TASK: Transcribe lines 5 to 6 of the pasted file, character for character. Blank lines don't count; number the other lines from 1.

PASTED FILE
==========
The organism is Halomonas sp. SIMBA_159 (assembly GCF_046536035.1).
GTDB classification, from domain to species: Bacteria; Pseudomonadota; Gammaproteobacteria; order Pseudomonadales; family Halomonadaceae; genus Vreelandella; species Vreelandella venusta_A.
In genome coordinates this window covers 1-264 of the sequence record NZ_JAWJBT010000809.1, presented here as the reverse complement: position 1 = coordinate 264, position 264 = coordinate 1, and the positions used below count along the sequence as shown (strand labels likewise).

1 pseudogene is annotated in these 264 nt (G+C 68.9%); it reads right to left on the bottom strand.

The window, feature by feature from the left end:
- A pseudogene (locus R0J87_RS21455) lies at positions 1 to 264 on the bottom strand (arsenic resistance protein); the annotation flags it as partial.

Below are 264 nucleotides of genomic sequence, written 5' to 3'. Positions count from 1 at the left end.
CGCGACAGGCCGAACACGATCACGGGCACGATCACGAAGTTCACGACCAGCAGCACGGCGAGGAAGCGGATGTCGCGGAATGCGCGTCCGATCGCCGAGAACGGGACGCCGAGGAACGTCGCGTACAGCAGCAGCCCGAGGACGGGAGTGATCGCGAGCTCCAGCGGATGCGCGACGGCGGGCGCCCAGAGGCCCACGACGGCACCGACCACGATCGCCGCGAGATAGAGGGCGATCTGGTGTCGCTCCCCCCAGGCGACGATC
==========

The window, feature by feature from the left end:
- A pseudogene (locus R0J87_RS21455) lies at positions 1 to 264 on the bottom strand (arsenic resistance protein); the annotation flags it as partial.